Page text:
The age of the average COVID-19 victim in the county is 75.5 years, while the age of the average patient is 47.7 years. The case fatality rate in the county is 2.9%, meaning 29 of every 1,000 individuals who have contracted the virus have died. Approximately 8.7% of Mohave County residents are known to have been infected.

Since the beginning of the pandemic, 11,990 residents have recovered from the virus, according to county health officials.

County health officials have logged 18,646 coronavirus cases since the first local case was reported on March 24, 2020, while the Arizona Department of Health Services has recorded 20,750 cases in the county. The county has counted 534 deaths, while the state reports 624.

According to daily testing data from AZDHS for Thursday, Feb. 18 there were 55 new cases of COVID-19 in Mohave County from 493 tests for a positivity rate of 11%.

The positivity rate in the county was 15% (57/382) on Thursday, Feb. 11; 18% (74/414) on Friday, Feb. 5; 17% (49/289) on Saturday, Feb. 13; 23% (41/179) on Sunday, Feb. 14; 37% (28/75) on Monday, Feb. 15; 12% (21/170) on Tuesday, Feb. 16; and 32% (71/222) on Wednesday, Feb. 17.

Since the beginning of the pandemic, 92,194 tests have been conducted on county residents, according to AZDHS. Of the 83,692 diagnostic tests for the actual virus, 17% have been positive. Of the 8,502 serology tests conducted on county residents, which detect only if the individual had the virus in the past, 15.7% have returned positive.

Statewide on Friday, Feb. 19, AZDHS was reporting 145 new deaths and 1,918 new cases from 15,252 tests for a positivity rate of 13%. More than 804,000 Arizonans have contracted the virus and 15,421 have died.

Nationwide, Johns Hopkins University of Medicine was reporting more than 27.9 million confirmed cases and 493,501 deaths the morning of Friday, Feb. 19. The U.S. has experienced about one-fourth of all COVID-19 cases in the world, and about one-fifth of all deaths.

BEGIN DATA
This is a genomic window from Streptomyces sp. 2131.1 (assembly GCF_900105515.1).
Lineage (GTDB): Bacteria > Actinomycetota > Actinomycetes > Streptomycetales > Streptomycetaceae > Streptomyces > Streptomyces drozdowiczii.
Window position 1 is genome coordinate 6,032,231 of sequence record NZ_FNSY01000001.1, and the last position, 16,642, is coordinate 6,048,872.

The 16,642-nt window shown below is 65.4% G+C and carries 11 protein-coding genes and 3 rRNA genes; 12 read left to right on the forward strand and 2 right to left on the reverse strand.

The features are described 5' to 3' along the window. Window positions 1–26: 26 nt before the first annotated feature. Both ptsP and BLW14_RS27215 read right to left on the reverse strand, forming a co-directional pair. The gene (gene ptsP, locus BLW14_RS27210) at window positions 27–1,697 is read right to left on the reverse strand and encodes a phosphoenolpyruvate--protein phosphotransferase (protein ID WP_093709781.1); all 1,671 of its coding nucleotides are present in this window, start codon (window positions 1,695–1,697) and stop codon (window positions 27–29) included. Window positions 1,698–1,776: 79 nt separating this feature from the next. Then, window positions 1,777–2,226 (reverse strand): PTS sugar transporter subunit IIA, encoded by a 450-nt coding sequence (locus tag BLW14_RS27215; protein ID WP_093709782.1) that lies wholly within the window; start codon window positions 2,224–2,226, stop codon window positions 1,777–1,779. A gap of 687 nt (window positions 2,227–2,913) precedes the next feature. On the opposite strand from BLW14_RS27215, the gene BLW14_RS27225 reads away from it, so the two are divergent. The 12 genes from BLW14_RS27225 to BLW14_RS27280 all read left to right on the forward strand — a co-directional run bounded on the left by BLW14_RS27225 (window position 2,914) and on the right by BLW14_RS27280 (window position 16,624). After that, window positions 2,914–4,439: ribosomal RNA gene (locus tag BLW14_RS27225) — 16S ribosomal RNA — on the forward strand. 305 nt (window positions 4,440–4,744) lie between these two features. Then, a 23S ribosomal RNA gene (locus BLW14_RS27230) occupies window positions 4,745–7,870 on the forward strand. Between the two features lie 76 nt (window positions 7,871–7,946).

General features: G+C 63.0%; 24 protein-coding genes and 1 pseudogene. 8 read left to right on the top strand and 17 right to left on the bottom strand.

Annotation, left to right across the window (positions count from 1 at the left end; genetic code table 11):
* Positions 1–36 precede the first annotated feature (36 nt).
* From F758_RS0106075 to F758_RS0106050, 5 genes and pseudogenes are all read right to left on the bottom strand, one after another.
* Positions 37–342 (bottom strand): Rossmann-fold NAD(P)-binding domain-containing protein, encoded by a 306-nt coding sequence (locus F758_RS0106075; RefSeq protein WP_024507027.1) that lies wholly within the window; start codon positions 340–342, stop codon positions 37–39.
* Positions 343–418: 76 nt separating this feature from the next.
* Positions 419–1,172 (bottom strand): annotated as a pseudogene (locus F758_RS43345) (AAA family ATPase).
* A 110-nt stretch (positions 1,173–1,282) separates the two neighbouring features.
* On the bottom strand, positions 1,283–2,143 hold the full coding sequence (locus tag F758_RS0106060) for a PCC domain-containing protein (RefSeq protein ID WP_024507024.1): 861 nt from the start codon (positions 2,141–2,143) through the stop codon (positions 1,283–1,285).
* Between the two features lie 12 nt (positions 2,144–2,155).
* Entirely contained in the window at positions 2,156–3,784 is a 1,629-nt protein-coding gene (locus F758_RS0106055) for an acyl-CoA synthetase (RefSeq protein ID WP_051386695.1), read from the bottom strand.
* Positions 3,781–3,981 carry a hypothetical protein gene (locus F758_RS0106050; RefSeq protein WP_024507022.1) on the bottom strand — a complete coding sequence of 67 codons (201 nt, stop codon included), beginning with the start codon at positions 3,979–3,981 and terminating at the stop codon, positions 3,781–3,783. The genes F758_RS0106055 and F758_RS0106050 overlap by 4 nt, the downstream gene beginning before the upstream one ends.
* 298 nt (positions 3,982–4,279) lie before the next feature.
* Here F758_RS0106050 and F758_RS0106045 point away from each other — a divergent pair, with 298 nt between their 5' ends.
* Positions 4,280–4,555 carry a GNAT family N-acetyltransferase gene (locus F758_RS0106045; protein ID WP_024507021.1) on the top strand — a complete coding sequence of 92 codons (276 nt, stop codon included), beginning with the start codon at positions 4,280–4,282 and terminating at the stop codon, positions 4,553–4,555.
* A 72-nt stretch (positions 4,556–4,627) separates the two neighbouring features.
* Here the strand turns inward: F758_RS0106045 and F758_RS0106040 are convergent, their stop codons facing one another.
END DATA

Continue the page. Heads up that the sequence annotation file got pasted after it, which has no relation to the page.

Globally, Johns Hopkins was reporting 2,445,673 deaths from more than 110 million confirmed cases on Friday, Feb. 19.

The Kingman service area includes Kingman, New-Kingman/Butler, Chloride, Valentine, Meadview, Wikieup, Yucca, White Hills, Hackberry, Peach Springs, Dolan Springs, Golden Valley, Hualapai tribal areas, Oatman and Valle Vista.

To curtail virus spread, public health officials recommend maintaining a distance of at least 6 feet from others, washing hands thoroughly and frequently, and wearing a face covering in public when social distancing isn’t possible. Residents are also advised to get a flu vaccine to help prevent stress on the health care system.

For some patients, the virus causes mild or moderate symptoms, such as fever and cough, or no symptoms at all. For others, especially older adults and people with existing health problems, it can cause more severe illness, including pneumonia. Some individuals with the virus exhibit no symptoms, but are still capable of transmitting the disease.

Face coverings are no longer required in businesses in Kingman, Bullhead City and Lake Havasu City by municipal proclamations, but many individual businesses still require masks.

Face coverings are also required inside all federally owned buildings, as well as buildings owned by the City of Kingman and Kingman Regional Medical Center.